Zoning regulations holding back the supply of housing growth, however, may be more to blame than the new wealth from tech growth. This is why some new tech hubs are not destined for the same fate as Silicon Valley. A growing and vibrant economy is a great thing, so long as the supply of new housing units meets this influx of workers.
While tech jobs continue to grow in Seattle and Silicon Valley, at 4 percent and 10 percent respectively, they have been rapidly growing in Austin, Boston, D.C. and Denver as well. According to the latest data from the Bureau of Labor Statistics, Austin increased tech sector employment by roughly 9,000 jobs from 2014 to 2015, a 17.6 percent annual growth rate. At the same time the cost for urban living has increased, pushing home sales 1.6 miles (12.3%) farther from the city center since 2011.
“Builders can’t keep up with the demand closer to the central core of Austin, but areas like Pflugerville, Cedar Park and Round Rock are experiencing rapid growth and new-build communities are getting snatched up quickly by buyers moving to the area from more expensive cities like San Francisco,” said Lauren Johnson, Redfin agent in Austin.
“Living 30 minutes outside of the urban core doesn’t faze many of my clients—for a third of the price they’re getting three times the property, so being just outside the city is a fair trade. One of my recent clients was living in a $1 million townhome in San Jose, and purchased a much larger home in Pflugerville for under $400,000.”
Boston‘s tech growth hasn’t played out in the same way as the other cities, though. An influx of tech workers has only offset a longtime outward migration of locals seeking warmer climates, keeping house price appreciation lower than in the other cities.
“With their high incomes and large down payments, tech workers pack a big punch,” said Redfin chief economist Nela Richardson. “Even small numbers of workers moving from the Bay Area can have dramatic effects on high-demand neighborhoods in the urban core near jobs and city amenities. Locals often can’t compete and end up moving farther away from urban tech hubs where they can afford to live.”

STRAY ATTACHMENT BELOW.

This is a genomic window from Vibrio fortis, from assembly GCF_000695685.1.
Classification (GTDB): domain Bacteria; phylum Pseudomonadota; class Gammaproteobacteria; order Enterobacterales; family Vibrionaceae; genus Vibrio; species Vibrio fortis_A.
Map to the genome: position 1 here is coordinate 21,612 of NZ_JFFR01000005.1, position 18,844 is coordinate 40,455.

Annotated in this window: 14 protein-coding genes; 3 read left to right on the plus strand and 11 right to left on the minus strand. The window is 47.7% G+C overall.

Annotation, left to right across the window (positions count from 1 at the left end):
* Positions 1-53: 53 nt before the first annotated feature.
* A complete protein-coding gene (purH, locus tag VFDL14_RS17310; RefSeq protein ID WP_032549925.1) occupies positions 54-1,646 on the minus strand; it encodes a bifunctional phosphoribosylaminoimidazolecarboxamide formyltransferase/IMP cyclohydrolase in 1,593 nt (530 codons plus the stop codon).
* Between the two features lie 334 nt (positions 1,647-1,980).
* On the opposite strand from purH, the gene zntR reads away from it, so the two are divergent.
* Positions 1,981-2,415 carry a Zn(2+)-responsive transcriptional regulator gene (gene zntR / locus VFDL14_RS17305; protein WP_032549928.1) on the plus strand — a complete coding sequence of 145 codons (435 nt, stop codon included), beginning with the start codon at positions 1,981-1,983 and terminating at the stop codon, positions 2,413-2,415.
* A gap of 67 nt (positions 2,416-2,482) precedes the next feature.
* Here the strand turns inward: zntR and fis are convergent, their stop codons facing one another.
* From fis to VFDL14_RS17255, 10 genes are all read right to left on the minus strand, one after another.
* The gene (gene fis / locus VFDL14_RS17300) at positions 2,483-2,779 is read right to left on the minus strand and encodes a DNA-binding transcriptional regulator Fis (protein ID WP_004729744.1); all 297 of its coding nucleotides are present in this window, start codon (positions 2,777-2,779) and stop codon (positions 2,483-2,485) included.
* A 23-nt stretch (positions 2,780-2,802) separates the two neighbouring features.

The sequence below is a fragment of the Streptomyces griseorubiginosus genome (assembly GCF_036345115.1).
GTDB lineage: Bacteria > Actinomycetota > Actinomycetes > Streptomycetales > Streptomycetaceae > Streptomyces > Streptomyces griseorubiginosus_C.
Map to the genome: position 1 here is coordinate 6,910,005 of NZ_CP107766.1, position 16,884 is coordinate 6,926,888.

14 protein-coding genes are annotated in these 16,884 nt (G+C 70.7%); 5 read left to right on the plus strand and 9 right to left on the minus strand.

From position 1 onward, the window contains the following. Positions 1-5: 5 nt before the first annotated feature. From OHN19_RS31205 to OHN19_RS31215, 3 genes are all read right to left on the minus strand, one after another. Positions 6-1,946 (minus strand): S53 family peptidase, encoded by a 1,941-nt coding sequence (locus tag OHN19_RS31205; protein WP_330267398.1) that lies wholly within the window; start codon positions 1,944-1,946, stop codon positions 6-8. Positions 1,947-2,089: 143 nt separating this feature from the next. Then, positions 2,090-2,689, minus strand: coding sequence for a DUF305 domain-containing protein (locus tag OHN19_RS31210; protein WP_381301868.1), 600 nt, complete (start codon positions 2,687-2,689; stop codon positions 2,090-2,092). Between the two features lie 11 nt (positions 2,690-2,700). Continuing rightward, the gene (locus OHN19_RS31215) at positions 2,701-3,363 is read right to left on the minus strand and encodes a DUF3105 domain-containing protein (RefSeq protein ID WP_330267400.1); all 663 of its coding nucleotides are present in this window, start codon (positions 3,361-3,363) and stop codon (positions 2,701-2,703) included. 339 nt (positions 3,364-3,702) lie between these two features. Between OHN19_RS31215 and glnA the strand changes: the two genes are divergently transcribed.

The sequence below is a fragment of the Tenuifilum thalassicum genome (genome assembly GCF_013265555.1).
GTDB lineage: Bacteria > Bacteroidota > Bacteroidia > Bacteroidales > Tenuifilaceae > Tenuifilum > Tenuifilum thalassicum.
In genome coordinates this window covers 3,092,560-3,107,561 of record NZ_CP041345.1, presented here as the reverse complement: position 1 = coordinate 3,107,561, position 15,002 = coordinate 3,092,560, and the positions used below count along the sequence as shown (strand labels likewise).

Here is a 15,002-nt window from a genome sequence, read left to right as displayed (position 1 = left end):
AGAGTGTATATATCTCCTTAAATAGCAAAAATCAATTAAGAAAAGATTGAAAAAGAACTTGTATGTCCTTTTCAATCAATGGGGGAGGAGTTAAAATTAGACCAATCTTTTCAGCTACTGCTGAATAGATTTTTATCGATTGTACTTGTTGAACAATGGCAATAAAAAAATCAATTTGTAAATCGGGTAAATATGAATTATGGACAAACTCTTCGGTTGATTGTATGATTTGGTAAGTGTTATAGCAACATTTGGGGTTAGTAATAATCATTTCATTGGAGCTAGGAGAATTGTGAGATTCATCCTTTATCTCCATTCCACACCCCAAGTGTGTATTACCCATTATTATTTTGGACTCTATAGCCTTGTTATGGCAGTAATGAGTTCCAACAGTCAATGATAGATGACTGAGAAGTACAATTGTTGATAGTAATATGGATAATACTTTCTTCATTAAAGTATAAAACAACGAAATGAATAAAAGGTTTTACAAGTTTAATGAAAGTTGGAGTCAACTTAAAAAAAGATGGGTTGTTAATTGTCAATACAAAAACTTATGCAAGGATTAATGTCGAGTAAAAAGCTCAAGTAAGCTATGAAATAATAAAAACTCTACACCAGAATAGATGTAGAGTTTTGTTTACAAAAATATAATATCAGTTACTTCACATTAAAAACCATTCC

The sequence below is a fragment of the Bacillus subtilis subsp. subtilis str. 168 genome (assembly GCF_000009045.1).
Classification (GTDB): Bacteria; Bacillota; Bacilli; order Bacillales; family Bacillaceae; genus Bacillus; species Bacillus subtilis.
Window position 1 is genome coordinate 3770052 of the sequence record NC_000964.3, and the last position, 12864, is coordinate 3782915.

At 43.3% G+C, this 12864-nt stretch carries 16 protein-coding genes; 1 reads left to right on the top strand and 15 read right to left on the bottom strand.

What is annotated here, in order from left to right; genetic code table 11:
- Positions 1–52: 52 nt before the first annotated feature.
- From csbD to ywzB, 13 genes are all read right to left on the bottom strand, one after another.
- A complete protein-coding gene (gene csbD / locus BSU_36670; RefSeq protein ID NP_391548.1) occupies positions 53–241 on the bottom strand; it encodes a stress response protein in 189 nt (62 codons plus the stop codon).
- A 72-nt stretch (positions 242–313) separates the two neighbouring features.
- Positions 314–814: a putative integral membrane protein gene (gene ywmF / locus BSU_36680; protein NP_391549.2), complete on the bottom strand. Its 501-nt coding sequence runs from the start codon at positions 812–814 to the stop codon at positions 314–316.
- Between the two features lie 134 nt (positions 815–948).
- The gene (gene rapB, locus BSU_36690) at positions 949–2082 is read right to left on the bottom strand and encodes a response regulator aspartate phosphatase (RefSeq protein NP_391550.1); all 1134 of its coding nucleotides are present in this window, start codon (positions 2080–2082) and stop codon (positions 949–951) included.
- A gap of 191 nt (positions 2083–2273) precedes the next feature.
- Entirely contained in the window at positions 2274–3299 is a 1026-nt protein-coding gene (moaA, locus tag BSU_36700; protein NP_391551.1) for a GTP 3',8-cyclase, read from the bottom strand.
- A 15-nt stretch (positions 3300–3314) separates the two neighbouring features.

Washington, D.C.’s tech sector doesn’t look simply like another Silicon Valley. Instead, D.C.’s tech scene is taking a top down approach and allowing closer ties for tech-companies to the federal government, with a heavy role in defense contracting and other public related spending. The District is using tax breaks and grants for high-tech companies, trying to make it the largest tech hub on the East Coast.
Denver’s tech scene increased 10.7 percent, bringing in 5,603 tech jobs. That growth has accounted for 20 percent of all new jobs produced in the city. The Mile High City’s tech startups are noted to foster growth among one another. Denver’s growth has also been heavier among millennials and more concerned with social good and civic hacking.
High-skilled tech workers benefit greatly from proximity to one another. Software companies can more easily share talent and ideas. A startup scene in one city will attract other software developers to join in and collaborate.
The job growth in these cities is not limited to tech, though. Berkeley Economist Enrico Moretti found that for every new high-tech job in a city, five additional jobs are created outside tech in that city over the subsequent decades.
This growth in tech won’t be slowing anytime soon. The Bureau of Labor Statistics projects that tech jobs will grow at about 12 percent per year, double the average of all occupations. These new tech hubs must get ahead of this growth with a particular focus on housing if they want to avoid repeating the Valley’s mistakes.